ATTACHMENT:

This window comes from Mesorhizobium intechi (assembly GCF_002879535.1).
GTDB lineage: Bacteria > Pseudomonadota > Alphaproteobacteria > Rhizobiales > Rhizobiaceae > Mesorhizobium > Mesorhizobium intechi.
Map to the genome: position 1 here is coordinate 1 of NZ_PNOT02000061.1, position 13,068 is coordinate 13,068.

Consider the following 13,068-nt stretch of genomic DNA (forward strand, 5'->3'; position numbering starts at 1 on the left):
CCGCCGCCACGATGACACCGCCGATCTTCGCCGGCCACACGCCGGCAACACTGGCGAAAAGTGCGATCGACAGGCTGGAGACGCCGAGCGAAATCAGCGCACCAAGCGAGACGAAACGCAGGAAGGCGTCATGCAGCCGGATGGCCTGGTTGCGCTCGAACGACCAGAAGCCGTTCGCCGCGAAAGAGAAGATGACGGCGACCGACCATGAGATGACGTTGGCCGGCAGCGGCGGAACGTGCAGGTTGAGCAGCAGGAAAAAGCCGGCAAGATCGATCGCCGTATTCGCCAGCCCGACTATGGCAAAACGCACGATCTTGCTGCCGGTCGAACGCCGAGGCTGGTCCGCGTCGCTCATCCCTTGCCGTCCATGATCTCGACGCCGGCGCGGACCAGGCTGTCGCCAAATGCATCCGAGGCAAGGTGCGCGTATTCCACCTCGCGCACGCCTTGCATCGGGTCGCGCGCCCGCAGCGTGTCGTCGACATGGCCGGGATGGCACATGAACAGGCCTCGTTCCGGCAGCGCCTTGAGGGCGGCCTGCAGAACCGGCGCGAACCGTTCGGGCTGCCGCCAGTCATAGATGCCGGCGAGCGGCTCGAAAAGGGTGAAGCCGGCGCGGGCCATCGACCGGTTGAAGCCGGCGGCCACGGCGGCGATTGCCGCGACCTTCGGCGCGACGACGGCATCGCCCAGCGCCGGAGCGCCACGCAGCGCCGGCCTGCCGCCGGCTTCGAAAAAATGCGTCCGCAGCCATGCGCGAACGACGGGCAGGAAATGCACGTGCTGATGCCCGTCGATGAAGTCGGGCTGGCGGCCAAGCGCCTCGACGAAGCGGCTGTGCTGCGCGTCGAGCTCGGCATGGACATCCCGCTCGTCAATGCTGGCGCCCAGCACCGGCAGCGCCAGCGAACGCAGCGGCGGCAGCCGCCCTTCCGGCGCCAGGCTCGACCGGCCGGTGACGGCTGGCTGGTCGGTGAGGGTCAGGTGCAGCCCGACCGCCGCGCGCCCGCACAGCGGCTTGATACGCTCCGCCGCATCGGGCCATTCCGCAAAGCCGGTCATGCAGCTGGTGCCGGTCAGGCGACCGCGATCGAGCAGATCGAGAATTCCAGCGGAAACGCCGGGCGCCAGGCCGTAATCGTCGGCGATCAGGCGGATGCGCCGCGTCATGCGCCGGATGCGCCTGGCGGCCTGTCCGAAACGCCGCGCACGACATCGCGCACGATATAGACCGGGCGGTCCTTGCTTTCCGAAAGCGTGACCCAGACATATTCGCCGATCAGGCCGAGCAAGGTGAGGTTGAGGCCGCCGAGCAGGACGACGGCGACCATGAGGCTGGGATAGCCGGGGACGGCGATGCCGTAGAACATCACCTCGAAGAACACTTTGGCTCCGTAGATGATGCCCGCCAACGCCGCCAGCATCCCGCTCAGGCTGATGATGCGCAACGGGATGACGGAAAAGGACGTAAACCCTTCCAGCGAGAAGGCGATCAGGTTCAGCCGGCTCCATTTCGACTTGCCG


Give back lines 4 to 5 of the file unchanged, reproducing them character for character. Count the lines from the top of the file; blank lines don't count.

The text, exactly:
Consider the following 13,068-nt stretch of genomic DNA (forward strand, 5'->3'; position numbering starts at 1 on the left):
CCGCCGCCACGATGACACCGCCGATCTTCGCCGGCCACACGCCGGCAACACTGGCGAAAAGTGCGATCGACAGGCTGGAGACGCCGAGCGAAATCAGCGCACCAAGCGAGACGAAACGCAGGAAGGCGTCATGCAGCCGGATGGCCTGGTTGCGCTCGAACGACCAGAAGCCGTTCGCCGCGAAAGAGAAGATGACGGCGACCGACCATGAGATGACGTTGGCCGGCAGCGGCGGAACGTGCAGGTTGAGCAGCAGGAAAAAGCCGGCAAGATCGATCGCCGTATTCGCCAGCCCGACTATGGCAAAACGCACGATCTTGCTGCCGGTCGAACGCCGAGGCTGGTCCGCGTCGCTCATCCCTTGCCGTCCATGATCTCGACGCCGGCGCGGACCAGGCTGTCGCCAAATGCATCCGAGGCAAGGTGCGCGTATTCCACCTCGCGCACGCCTTGCATCGGGTCGCGCGCCCGCAGCGTGTCGTCGACATGGCCGGGATGGCACATGAACAGGCCTCGTTCCGGCAGCGCCTTGAGGGCGGCCTGCAGAACCGGCGCGAACCGTTCGGGCTGCCGCCAGTCATAGATGCCGGCGAGCGGCTCGAAAAGGGTGAAGCCGGCGCGGGCCATCGACCGGTTGAAGCCGGCGGCCACGGCGGCGATTGCCGCGACCTTCGGCGCGACGACGGCATCGCCCAGCGCCGGAGCGCCACGCAGCGCCGGCCTGCCGCCGGCTTCGAAAAAATGCGTCCGCAGCCATGCGCGAACGACGGGCAGGAAATGCACGTGCTGATGCCCGTCGATGAAGTCGGGCTGGCGGCCAAGCGCCTCGACGAAGCGGCTGTGCTGCGCGTCGAGCTCGGCATGGACATCCCGCTCGTCAATGCTGGCGCCCAGCACCGGCAGCGCCAGCGAACGCAGCGGCGGCAGCCGCCCTTCCGGCGCCAGGCTCGACCGGCCGGTGACGGCTGGCTGGTCGGTGAGGGTCAGGTGCAGCCCGACCGCCGCGCGCCCGCACAGCGGCTTGATACGCTCCGCCGCATCGGGCCATTCCGCAAAGCCGGTCATGCAGCTGGTGCCGGTCAGGCGACCGCGATCGAGCAGATCGAGAATTCCAGCGGAAACGCCGGGCGCCAGGCCGTAATCGTCGGCGATCAGGCGGATGCGCCGCGTCATGCGCCGGATGCGCCTGGCGGCCTGTCCGAAACGCCGCGCACGACATCGCGCACGATATAGACCGGGCGGTCCTTGCTTTCCGAAAGCGTGACCCAGACATATTCGCCGATCAGGCCGAGCAAGGTGAGGTTGAGGCCGCCGAGCAGGACGACGGCGACCATGAGGCTGGGATAGCCGGGGACGGCGATGCCGTAGAACATCACCTCGAAGAACACTTTGGCTCCGTAGATGATGCCCGCCAACGCCGCCAGCATCCCGCTCAGGCTGATGATGCGCAACGGGATGACGGAAAAGGACGTAAACCCTTCCAGCGAGAAGGCGATCAGGTTCAGCCGGCTCCATTTCGACTTGCCG